Environment ministry and the Goa government are caught in war of words over the mining mess the state as the Supreme Court hearing in the case nears.
The Supreme Court in October had banned any mining activity in the state following justice MB Shah report, which found huge illegal
mining in the state. The court would be hearing the case on January 17, when the Goan government is expected to rebut the claims on environment ministry on the issue.
"The environment ministry has mislead the court on the issue," Goan chief minister Manohar Parrikar told HT on the sidelines of National Development Council meeting in Delhi. "The ministry cannot put blame on the state government. It was they (the ministry) which gave permission for rampant mining in the state".
Parrikar, who as Leader of Opposition, had used the Right To Information law to obtain information regarding illegal mining in the state and made it an election issue. After winning the assembly elections, he imposed a ban on illegal mining but his attempt to revoke the ban has been stonewalled by the Supreme Court.
He told the NDC that the Central government has to be blamed for the mining mess because of the "haphazard" manner in which the environment ministry has given clearances. Parrikar also said that mining approvals were also given to people who were not involved in mining at all.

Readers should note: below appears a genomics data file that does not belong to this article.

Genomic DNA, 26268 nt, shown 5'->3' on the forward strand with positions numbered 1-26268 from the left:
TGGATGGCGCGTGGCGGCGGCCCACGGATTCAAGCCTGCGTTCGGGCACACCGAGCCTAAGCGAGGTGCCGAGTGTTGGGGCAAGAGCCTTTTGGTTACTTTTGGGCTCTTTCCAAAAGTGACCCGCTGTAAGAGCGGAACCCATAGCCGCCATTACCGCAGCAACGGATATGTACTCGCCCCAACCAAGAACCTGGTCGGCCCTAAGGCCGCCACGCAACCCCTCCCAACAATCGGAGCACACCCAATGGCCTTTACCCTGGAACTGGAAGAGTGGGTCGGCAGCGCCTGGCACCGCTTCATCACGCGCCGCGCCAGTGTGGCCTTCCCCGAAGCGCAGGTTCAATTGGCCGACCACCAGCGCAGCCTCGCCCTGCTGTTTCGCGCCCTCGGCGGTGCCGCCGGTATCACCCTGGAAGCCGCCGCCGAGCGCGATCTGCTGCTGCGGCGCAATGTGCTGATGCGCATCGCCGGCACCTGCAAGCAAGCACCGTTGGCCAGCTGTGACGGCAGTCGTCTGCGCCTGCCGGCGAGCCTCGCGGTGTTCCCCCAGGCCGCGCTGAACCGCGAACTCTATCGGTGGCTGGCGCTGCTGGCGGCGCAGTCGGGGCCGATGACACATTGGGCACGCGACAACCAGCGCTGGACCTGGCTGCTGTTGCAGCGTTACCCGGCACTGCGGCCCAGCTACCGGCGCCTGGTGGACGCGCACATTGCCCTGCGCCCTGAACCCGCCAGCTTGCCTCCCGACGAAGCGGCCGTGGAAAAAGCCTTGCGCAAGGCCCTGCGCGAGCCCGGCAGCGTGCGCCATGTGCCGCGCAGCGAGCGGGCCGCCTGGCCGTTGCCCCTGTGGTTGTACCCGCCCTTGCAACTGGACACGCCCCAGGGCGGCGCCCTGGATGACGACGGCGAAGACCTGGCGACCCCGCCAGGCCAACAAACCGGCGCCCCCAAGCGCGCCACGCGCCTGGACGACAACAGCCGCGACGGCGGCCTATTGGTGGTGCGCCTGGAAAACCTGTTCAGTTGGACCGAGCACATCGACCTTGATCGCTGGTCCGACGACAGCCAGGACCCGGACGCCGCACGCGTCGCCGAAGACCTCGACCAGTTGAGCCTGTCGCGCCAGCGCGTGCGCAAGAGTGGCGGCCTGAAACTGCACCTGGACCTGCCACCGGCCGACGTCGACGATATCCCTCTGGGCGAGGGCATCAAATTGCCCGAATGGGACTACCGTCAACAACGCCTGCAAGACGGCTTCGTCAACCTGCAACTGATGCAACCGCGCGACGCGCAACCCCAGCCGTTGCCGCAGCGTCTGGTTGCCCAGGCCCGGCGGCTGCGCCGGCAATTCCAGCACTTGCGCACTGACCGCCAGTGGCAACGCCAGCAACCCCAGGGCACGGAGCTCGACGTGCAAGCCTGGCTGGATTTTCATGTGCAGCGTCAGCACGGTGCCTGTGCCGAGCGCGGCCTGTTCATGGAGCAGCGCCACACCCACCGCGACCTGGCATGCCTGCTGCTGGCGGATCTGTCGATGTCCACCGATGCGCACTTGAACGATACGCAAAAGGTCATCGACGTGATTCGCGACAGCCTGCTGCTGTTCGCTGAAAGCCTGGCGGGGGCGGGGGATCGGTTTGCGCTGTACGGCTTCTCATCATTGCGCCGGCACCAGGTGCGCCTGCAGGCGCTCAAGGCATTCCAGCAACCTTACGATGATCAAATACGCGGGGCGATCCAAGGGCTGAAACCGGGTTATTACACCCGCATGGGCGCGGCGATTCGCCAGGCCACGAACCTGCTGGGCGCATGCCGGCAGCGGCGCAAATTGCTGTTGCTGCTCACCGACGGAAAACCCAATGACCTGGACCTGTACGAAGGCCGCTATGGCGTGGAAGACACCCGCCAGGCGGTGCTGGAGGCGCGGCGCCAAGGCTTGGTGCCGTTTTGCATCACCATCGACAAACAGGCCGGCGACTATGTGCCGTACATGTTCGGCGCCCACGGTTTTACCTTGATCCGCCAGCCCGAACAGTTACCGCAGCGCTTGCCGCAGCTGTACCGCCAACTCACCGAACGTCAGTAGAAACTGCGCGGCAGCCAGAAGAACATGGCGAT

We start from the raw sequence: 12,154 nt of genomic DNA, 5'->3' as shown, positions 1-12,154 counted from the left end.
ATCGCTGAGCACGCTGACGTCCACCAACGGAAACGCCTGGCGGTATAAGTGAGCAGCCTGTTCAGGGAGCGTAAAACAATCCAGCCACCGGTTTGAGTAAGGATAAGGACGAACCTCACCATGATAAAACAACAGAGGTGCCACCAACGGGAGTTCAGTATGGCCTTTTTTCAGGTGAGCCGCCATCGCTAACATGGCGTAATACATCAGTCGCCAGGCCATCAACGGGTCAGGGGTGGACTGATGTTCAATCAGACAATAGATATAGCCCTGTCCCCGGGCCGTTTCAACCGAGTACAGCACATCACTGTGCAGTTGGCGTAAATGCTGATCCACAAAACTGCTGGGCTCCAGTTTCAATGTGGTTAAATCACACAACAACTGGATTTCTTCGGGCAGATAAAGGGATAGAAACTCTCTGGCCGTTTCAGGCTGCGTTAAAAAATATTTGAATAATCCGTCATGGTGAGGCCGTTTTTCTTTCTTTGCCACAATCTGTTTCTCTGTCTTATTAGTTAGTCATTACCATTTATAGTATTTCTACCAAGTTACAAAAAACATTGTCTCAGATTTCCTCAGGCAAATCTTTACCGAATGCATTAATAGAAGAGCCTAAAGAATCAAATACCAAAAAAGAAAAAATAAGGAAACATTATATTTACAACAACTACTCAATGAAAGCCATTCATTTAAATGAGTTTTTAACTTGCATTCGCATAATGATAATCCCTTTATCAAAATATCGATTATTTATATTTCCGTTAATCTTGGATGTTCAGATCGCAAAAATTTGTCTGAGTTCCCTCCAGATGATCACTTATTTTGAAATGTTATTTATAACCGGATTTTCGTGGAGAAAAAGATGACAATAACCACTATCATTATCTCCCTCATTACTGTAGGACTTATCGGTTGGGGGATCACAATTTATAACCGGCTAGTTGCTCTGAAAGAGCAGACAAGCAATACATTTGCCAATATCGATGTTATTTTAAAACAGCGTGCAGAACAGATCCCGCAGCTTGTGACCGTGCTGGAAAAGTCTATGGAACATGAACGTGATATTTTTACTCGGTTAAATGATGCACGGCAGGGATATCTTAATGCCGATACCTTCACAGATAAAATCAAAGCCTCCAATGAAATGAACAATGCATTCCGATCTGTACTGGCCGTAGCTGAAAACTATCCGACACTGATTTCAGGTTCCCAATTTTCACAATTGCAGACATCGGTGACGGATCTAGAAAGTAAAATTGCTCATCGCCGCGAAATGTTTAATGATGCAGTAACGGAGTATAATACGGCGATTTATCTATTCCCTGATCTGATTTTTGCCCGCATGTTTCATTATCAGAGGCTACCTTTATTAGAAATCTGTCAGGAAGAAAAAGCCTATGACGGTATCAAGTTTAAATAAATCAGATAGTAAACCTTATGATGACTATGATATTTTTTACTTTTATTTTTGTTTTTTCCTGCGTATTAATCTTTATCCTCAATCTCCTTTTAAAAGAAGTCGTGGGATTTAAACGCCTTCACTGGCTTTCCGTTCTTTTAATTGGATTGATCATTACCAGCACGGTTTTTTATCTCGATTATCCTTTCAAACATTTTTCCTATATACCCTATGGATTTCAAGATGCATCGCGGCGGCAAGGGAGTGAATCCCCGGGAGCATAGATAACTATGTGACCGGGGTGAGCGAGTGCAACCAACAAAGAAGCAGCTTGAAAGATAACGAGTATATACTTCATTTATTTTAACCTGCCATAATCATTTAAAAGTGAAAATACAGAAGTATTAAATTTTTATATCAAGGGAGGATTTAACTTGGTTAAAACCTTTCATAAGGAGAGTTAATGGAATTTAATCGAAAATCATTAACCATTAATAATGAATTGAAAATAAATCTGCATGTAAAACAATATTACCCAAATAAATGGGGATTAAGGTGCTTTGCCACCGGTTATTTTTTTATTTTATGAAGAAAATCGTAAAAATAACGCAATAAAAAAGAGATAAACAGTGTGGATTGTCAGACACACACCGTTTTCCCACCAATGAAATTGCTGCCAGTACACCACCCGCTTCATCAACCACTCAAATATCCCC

Environment ministry had rebutted his claims and said that monitoring the mining approvals is job of the state government, in which it has failed. The ministry officials also said that the state government neither reported the extant of illegal mining not took any action against it till Shah committee submitted its report.
The ministry was also pulled by the National Green Tribunal for "casually" granting environmental clearance for a mining project in reserved forest area in Goa without verifying the information.
The NGT bench of Justice V R Kingaonkar and expert member D K Agrawal quashed the environment clearance (EC) and the forest clearance (FC) granted by the MoEF and the approval of Goa's Chief Warden of Wildlife to mining firm Elray Minerals and Company, saying they were "invalid, illegal and improper."
The Goa government has also objected to the ministry's proposal that all areas within 10 kms of the boundaries of national parks and sanctuaries should be notified as eco-sensitive zones under the Environment Protection Act. "It (the proposal) will virtually remove most of the available land from the purview of development," he said.
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